10. matterisnotjustsensitivetorhythmsbutitexists,inthefullestsenseoftheterm,onthelevelofrhythm.Thetimeinwhichmatterdevelopssomeofitsfragilemanifestationsisatimethatundulateslikeawavethathasbutoneuniformwayofbeing:theregularityoffrequency.Assoon as thedifferentsubstantialpowersofmatterare studiedin detail,thesepowerspresentthemselvesasfrequencies.Inparticular,assoonaswegetdowntothedetailofexchangesofenergybetweendifferentkindsofchemicalmatter,theseexchangesareseentotakeplaceinarhythmicwaythroughtheindisposableintermediaryofradiationswithspecificfrequencies.^

      Because everything that exist is made up of particles , and all particles vibrate, all things can be analyzed, to some degree, through vibrations

    11. Suchareductionistmaterialismthatmerelyreducesthesonictoaquantifiableobjectivityisinadequatein that itneglectsincorporealaffects.Aconcernforelementaryvibrationsmustgobeyond theirquantificationinphysicsintoprimaryfrequencies.Ontheotherhand,thephenomenologicalanthropocentrismofalmostallmusical'andsonicanalysis,obsessedwithindividualized,subjectivefeeling,denigratesthevibrationalnexusatthealtarofhumanaudition,therebyneglectingtheagency'distribute'daround avibrationalencounterandignoringthenonhum,anparticipantsofthenexusofexperience

      Do not look at sound as purely human-centric, but also do not look at it purely objectively and removed from humanity

    12. Anontologyofvibrational forceobjectstoanumber oftheoreticalorientations.First,thelinguisticimperialism thatsubordinatesthesonictosemioticregistersisrejectedforforcingsonicmediatomerelycommunicatemeaning,losingsightofthemorefundamentalexpressions oftheirmaterialpotentialasvibrational surfaces, oroscillators.

      Looking at sound in a purely linguistic sense is narrow minded and does not take into consideration other qualities and characteristics of sound

    13. Allthatisrequiredisthatanentitybefeltasanobjectbyanotherentity.

      Everything seems to be just about perception - nothing objective?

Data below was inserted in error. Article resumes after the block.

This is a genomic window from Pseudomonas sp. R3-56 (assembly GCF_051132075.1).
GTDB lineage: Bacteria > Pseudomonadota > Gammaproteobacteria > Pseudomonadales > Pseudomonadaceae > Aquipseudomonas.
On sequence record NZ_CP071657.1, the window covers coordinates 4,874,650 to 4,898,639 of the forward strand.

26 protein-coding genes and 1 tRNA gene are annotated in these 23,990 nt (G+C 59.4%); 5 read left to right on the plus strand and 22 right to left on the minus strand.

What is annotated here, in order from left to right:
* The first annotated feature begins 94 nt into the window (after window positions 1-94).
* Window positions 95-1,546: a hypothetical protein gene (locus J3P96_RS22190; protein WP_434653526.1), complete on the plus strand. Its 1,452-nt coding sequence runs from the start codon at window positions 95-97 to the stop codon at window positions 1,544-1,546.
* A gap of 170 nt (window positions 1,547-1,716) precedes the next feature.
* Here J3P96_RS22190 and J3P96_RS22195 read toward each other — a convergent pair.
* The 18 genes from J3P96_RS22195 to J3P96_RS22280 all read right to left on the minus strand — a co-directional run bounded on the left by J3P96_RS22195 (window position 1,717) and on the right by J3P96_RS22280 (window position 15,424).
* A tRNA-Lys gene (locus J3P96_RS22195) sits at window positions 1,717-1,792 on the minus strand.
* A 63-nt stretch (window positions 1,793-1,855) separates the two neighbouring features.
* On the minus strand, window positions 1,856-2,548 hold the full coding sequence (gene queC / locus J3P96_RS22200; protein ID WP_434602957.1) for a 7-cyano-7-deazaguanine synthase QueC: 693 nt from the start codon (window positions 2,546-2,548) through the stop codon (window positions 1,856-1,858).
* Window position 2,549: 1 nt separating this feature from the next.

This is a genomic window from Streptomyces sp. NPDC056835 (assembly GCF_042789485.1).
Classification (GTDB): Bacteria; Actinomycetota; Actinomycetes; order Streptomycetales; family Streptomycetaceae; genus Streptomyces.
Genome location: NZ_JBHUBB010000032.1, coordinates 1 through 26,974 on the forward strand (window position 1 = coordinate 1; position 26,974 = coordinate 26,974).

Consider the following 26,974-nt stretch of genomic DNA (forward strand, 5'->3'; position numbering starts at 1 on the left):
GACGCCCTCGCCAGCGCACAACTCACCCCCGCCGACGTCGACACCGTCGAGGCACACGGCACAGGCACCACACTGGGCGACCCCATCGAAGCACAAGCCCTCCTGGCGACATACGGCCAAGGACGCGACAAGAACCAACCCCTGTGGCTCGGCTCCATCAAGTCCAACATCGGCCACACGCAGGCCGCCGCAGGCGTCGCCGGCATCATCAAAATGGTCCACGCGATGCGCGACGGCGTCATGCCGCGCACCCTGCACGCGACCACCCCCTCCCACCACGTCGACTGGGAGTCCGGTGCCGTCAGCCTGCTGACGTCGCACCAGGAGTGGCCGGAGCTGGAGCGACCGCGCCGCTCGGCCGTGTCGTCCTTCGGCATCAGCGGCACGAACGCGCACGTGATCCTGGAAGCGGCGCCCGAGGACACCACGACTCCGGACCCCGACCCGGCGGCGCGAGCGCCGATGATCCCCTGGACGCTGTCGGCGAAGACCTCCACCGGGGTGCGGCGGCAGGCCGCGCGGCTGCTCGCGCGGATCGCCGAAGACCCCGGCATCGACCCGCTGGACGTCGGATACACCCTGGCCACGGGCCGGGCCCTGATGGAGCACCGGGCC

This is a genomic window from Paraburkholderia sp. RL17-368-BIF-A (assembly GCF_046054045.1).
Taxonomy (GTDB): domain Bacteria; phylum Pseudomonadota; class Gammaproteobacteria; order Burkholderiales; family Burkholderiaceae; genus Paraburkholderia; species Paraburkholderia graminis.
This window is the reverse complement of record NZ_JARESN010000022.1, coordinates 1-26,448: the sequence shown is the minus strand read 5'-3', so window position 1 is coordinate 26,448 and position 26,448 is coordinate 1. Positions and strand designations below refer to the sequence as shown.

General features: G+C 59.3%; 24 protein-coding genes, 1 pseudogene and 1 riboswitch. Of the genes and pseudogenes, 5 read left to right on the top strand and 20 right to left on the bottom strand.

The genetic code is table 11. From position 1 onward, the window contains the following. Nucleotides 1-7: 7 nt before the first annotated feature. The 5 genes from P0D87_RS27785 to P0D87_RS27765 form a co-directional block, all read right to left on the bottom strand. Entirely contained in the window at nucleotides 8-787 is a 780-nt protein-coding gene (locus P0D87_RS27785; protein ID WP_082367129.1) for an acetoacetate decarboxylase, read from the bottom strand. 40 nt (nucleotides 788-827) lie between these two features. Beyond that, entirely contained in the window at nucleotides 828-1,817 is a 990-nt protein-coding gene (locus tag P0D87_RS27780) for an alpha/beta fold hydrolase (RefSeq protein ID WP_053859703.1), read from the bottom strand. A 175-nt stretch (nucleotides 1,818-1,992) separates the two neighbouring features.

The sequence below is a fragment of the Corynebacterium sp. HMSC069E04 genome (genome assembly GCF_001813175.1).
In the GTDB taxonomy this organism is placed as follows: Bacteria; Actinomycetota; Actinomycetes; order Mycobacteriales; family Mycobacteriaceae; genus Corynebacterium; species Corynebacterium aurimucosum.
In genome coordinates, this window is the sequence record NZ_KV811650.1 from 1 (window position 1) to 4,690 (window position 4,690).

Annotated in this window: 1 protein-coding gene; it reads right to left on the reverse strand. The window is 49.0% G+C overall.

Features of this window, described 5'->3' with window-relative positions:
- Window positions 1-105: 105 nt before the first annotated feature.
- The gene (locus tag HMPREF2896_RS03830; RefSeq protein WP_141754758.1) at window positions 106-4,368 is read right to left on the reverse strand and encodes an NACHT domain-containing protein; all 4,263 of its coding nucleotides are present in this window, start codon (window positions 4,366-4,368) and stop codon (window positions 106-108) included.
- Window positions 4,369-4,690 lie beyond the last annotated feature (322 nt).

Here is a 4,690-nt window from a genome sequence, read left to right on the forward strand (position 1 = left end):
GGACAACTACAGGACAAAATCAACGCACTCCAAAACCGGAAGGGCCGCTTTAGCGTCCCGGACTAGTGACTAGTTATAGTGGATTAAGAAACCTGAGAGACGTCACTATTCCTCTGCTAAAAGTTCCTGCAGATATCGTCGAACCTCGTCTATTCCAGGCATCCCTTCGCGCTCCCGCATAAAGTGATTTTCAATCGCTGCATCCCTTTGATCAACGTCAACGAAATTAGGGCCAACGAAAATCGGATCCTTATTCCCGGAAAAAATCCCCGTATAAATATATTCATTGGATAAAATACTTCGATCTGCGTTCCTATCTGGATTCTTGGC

14. Whatisprioritized hereisthein-betweenofoscillation,thevibrationofvibration,thevirtuahtyofthetremble.

      "the vibration of vibration" - seems like referring to a sound as merely a vibration is overly simplified/one-dimensional?

    15. thenonhum,anparticipants

      "Non-human participants" = the vibrations?

    16. Soundcomestotherescueofthoughtratherthantheinverse,forcingittovibrate,looseningupitsorganizedorpetrifiedbody.

      Sound works against thought in the way that it provides a relief

    17. Itknowimpossibletoconceive theexistenceofanelementofmatterwithoutaddingtothatelementaspecificfrequency

      Vibration or the frequency it creates is in and of everything.

    18. Allentitiesarepotentialmediathatcanfeelorwhosevibrationscanbefeltbyotherentities.

      Everything is made up of moving matter.... therefore vibration is present = sound. It can be felt by all objects, not just heard.

    19. Thisdescendingtoneparallelstheheatdeath oftheuniverse,connectingallthediscreteatomsintoavibrationalwave.Thiscosmicbackgroundradiationistheechoofthebigbang.

      The origin of what we know to be sound - the big bang...... still echoing but not heard by the human ear.

    20. itwa.srhythmandnotjoelodythatformedtheimageofduration

      in most cases, people would assume rhythm and melody are similar, however, for Bachelard, they are totally different.

    21. Theconsequentmustagreewiththegroundingeneraltypesoastopreservedefiniteness,butitmustcontrastwithitinrespecttocontraryinstancessoastoobtainvividnessandquality.Inthephysicaljvorld,thisprincipleofcontrastunderanidentityexpressesitselfinthephysicallawthatvibrationentersintotheultimatenatureofatomicorganisms.(Vibrationis the recurrenceofcontrastwithinidentityoftype.Thewhole possibilityof'measurementinthephysicalworlddependsonthisprinciple!Tomeasureistocountvibrations-----Thusphysicalquantitiesareaggregatesofphysicalvibrations,andphysicalvibrationsaretheexpressionamongtheabstractionsofphysicalscienceofthefundamentalprincipleofaestheticexperience.

      sound reliant on physical world.